An Overview of the Indian Logistics Sector

The logistics industry in India is highly fragmented and dominated mostly by small, regional players. However, in recent times, owing to the rise in demand for logistics services, this sector is witnessing considerable transformation. According to PriceWaterhouse Coopers, this industry is experiencing a CAGR of 8%, mostly due to the boom in Indian economy that has led to a rise in disposable incomes and greater industrialization efforts across the country.

 Overview of Indian Logistics Industry Infographic

The traditional element of logistics has been transportation of goods, but as industrialization flourishes, logistics now covers additional services like 3PL, cold chains, and warehousing as well. There are essentially ten strategic growth areas within the Indian logistics sector:

  1. Air cargo logistics
  2. Cold chain / cold storage
  3. ICD / CFS
  4. Third-party logistics (3PL)
  5. Road transport service
  6. Shipping
  7. Warehousing
  8. Logistic parks
  9. Relocation
  10. Courier


Opportunities For The Relocation Sector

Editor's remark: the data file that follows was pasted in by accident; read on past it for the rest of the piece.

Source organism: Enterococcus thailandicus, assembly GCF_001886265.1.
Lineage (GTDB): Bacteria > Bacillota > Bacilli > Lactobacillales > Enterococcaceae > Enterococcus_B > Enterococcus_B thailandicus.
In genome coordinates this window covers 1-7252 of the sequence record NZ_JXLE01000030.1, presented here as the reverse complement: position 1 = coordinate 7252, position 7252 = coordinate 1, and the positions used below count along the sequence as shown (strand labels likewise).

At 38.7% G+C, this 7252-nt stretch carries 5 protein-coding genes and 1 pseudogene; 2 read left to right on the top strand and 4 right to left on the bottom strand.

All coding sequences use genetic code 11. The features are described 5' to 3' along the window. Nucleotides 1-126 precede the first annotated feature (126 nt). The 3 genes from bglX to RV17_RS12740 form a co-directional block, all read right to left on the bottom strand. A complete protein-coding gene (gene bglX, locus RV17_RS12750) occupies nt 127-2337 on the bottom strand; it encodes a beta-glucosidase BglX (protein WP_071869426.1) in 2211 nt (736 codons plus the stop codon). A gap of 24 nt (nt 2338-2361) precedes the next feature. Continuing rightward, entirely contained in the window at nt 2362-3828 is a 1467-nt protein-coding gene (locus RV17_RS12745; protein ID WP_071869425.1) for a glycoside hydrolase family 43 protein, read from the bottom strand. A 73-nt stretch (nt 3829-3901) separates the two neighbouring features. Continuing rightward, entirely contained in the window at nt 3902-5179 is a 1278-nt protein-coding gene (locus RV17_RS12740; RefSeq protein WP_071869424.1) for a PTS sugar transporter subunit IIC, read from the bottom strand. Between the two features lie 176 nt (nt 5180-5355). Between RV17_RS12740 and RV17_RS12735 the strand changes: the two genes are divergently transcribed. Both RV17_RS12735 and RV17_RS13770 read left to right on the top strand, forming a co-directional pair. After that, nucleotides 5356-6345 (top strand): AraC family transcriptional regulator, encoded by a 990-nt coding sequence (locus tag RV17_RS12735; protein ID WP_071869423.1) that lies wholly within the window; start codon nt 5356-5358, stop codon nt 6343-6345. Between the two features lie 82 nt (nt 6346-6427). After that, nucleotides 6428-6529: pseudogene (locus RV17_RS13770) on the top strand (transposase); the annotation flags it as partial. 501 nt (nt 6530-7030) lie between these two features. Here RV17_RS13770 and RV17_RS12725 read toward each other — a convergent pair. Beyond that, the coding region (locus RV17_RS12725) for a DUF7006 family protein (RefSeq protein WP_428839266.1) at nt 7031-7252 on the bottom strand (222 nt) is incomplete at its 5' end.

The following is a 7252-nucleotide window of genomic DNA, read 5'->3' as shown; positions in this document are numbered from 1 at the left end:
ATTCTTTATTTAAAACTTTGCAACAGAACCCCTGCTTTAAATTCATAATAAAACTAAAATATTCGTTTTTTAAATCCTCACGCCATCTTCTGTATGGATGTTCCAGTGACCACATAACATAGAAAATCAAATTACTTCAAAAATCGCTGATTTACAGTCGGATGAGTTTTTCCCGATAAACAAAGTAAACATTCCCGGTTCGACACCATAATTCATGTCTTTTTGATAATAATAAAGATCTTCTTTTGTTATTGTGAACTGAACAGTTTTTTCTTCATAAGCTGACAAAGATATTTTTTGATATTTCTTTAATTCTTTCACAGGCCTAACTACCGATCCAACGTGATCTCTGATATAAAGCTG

India is one of the world’s fastest growing economies, and as such offers development opportunities across multiple industries. This boom also has a positive impact on the logistics sector as it is faced with newer opportunities for increasing revenues.

Industrial development also has an indirect impact on this sector as it helps increase the country’s GDP and spending potential, giving rise to more consumers who require logistics services in some form or the other.

The future of the Indian industry is definitely promising in terms of growth prospects, also due to growing trade relations with other countries.


Challenges and What Needs To Be Done

Even though there are ample areas of growth for new and existing players in the industry, the Indian logistics sector faces several challenges that impede development.

According to data from Logistics in India and SSKI, the country’s spend on logistics – 13% of its GDP, is significantly higher in comparison with that in the developed nations.

This is primarily due to inefficiencies like poor infrastructure support, higher number of administrative delays resulting in higher turnaround times, indirect taxing policies, etc. Moreover, the sector is highly fragmented, with the majority of players lacking capital to become more professional and advanced, but at the same time, offering intense competition to new entrants.

New players in the industry also require significant amount of capital investment as most of the industry is extremely asset intensive.

To further help develop the logistics sector, which is an essential backbone to almost all other industries and sectors, the government needs to make significant investment to improve the overall infrastructure across rail, road, airports, and sea ports. In addition, it should also introduce fair amount of regulations to monitor the quality of service being offered by players to further improve the sector.


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